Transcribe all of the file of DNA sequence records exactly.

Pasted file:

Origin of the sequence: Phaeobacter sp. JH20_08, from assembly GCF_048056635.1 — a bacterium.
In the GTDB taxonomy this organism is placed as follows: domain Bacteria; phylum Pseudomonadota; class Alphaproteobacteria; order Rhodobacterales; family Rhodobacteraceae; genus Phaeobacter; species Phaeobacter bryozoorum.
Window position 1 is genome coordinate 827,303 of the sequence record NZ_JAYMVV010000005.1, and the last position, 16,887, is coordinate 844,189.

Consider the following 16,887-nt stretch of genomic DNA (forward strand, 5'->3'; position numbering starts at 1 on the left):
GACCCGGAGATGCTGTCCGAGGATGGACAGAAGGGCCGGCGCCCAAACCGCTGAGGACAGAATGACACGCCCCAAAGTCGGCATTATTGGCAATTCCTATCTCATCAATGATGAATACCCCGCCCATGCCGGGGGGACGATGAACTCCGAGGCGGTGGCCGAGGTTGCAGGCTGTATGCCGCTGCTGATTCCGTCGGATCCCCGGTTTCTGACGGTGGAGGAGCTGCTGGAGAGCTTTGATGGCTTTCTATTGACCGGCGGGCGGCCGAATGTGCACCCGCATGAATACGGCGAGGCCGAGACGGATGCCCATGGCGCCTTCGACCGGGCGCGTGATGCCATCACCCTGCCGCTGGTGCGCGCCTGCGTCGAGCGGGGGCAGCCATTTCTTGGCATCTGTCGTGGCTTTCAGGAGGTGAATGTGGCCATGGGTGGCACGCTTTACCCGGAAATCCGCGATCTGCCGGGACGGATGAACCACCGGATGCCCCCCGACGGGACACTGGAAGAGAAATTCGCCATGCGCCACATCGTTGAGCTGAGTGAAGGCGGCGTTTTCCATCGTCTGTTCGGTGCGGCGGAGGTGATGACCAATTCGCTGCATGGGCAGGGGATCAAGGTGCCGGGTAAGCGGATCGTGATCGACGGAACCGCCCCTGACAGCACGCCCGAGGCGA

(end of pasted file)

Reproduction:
Origin of the sequence: Phaeobacter sp. JH20_08, from assembly GCF_048056635.1 — a bacterium.
In the GTDB taxonomy this organism is placed as follows: domain Bacteria; phylum Pseudomonadota; class Alphaproteobacteria; order Rhodobacterales; family Rhodobacteraceae; genus Phaeobacter; species Phaeobacter bryozoorum.
Window position 1 is genome coordinate 827,303 of the sequence record NZ_JAYMVV010000005.1, and the last position, 16,887, is coordinate 844,189.

Consider the following 16,887-nt stretch of genomic DNA (forward strand, 5'->3'; position numbering starts at 1 on the left):
GACCCGGAGATGCTGTCCGAGGATGGACAGAAGGGCCGGCGCCCAAACCGCTGAGGACAGAATGACACGCCCCAAAGTCGGCATTATTGGCAATTCCTATCTCATCAATGATGAATACCCCGCCCATGCCGGGGGGACGATGAACTCCGAGGCGGTGGCCGAGGTTGCAGGCTGTATGCCGCTGCTGATTCCGTCGGATCCCCGGTTTCTGACGGTGGAGGAGCTGCTGGAGAGCTTTGATGGCTTTCTATTGACCGGCGGGCGGCCGAATGTGCACCCGCATGAATACGGCGAGGCCGAGACGGATGCCCATGGCGCCTTCGACCGGGCGCGTGATGCCATCACCCTGCCGCTGGTGCGCGCCTGCGTCGAGCGGGGGCAGCCATTTCTTGGCATCTGTCGTGGCTTTCAGGAGGTGAATGTGGCCATGGGTGGCACGCTTTACCCGGAAATCCGCGATCTGCCGGGACGGATGAACCACCGGATGCCCCCCGACGGGACACTGGAAGAGAAATTCGCCATGCGCCACATCGTTGAGCTGAGTGAAGGCGGCGTTTTCCATCGTCTGTTCGGTGCGGCGGAGGTGATGACCAATTCGCTGCATGGGCAGGGGATCAAGGTGCCGGGTAAGCGGATCGTGATCGACGGAACCGCCCCTGACAGCACGCCCGAGGCGA